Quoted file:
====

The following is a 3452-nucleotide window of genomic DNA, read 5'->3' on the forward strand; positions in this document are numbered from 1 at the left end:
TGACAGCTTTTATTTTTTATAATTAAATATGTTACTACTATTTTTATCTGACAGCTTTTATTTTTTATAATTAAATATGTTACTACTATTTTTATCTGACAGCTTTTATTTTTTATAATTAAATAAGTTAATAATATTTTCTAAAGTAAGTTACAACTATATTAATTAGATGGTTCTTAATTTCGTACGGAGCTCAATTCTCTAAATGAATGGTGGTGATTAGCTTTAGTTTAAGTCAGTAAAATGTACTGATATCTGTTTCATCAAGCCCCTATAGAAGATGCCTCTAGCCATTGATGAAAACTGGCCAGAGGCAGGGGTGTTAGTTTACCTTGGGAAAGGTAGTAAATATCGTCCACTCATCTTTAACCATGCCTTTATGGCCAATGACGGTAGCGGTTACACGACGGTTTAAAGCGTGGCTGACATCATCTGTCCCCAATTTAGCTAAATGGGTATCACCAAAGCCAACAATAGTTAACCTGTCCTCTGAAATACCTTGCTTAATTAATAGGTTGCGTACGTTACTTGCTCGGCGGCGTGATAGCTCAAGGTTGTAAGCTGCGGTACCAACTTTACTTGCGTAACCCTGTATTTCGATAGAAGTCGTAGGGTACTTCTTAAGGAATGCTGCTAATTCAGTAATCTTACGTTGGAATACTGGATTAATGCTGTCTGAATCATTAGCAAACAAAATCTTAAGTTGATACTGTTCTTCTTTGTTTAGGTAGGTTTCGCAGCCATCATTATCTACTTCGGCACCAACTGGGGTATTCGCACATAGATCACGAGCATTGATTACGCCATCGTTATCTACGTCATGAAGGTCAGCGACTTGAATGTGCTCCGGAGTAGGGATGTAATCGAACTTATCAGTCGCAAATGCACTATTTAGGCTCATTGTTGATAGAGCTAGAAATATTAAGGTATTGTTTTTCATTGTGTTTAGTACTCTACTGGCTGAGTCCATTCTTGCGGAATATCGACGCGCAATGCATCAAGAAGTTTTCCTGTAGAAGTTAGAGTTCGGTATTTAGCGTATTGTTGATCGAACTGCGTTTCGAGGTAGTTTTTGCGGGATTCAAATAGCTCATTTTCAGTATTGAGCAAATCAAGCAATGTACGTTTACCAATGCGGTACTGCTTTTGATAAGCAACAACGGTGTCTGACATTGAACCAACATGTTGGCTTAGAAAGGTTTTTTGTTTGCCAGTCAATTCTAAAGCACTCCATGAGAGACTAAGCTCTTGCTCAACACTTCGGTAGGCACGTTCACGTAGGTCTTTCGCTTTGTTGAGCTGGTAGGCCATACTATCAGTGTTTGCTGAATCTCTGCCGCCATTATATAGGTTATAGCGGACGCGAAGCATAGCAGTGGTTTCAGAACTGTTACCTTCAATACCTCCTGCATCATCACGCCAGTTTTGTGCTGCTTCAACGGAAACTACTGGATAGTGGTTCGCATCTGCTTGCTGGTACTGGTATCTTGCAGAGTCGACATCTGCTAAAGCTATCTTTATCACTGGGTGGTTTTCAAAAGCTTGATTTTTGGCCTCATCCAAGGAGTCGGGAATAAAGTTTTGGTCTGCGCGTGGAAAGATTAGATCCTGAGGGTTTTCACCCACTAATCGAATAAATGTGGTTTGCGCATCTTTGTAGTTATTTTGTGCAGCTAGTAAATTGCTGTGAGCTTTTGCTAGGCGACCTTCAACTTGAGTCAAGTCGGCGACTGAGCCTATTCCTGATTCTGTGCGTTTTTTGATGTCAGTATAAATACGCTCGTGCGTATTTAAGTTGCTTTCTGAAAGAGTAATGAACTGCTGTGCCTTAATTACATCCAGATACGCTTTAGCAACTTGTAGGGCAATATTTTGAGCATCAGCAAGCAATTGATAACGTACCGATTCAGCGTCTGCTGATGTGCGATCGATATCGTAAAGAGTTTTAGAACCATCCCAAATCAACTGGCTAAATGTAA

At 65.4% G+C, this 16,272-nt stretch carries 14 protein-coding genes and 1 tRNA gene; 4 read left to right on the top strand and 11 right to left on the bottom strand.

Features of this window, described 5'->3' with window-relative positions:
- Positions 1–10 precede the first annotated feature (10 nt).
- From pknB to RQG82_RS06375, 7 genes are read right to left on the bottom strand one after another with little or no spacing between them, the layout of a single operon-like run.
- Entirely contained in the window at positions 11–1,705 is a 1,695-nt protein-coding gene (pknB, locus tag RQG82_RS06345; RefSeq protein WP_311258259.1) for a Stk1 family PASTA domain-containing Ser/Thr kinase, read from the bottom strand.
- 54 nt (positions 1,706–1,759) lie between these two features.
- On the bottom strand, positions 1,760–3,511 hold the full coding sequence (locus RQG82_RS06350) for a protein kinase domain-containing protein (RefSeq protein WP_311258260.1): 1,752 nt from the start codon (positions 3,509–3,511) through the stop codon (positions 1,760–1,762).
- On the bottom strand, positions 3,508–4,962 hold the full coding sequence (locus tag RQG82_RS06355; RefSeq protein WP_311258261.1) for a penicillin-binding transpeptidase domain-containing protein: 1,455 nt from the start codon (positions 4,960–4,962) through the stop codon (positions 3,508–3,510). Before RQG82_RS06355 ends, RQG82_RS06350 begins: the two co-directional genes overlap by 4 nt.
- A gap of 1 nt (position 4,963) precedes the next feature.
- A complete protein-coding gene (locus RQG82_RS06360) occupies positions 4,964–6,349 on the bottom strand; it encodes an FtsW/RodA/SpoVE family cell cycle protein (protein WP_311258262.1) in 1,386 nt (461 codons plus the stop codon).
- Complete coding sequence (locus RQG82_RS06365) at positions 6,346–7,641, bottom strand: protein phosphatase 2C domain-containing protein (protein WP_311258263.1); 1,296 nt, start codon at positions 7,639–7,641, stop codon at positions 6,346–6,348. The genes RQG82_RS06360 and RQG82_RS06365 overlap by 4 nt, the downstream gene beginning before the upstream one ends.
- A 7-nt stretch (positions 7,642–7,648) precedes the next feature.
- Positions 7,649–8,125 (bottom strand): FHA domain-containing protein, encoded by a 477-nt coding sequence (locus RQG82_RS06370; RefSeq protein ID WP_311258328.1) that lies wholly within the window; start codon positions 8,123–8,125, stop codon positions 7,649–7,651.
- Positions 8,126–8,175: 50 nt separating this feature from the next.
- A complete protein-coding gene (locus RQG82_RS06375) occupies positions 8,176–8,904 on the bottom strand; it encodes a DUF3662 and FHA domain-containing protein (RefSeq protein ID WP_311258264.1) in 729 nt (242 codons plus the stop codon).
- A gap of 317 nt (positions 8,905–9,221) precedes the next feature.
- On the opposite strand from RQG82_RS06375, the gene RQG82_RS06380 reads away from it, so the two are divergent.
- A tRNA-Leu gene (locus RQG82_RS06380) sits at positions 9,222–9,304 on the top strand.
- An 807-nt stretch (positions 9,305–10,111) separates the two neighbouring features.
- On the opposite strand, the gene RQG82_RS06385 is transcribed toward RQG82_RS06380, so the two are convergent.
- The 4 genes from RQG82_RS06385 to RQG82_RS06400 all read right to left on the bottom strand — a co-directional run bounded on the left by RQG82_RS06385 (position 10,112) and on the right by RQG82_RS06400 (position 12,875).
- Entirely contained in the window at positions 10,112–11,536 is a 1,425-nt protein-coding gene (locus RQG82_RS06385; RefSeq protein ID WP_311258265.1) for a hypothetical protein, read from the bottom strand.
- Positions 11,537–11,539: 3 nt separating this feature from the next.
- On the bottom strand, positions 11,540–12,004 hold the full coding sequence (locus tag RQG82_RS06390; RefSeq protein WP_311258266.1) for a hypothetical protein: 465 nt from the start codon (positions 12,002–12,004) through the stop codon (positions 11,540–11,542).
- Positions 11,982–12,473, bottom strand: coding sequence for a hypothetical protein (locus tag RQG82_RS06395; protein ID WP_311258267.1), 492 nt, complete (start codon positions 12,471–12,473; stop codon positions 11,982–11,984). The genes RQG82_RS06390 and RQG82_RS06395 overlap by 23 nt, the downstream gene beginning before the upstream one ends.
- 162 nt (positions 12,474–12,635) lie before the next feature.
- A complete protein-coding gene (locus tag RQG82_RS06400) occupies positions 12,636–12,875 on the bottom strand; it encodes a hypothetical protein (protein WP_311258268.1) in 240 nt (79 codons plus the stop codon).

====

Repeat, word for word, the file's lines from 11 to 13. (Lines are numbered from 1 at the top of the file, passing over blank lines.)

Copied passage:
- A gap of 1 nt (position 4,963) precedes the next feature.
- A complete protein-coding gene (locus RQG82_RS06360) occupies positions 4,964–6,349 on the bottom strand; it encodes an FtsW/RodA/SpoVE family cell cycle protein (protein WP_311258262.1) in 1,386 nt (461 codons plus the stop codon).
- Complete coding sequence (locus RQG82_RS06365) at positions 6,346–7,641, bottom strand: protein phosphatase 2C domain-containing protein (protein WP_311258263.1); 1,296 nt, start codon at positions 7,639–7,641, stop codon at positions 6,346–6,348. The genes RQG82_RS06360 and RQG82_RS06365 overlap by 4 nt, the downstream gene beginning before the upstream one ends.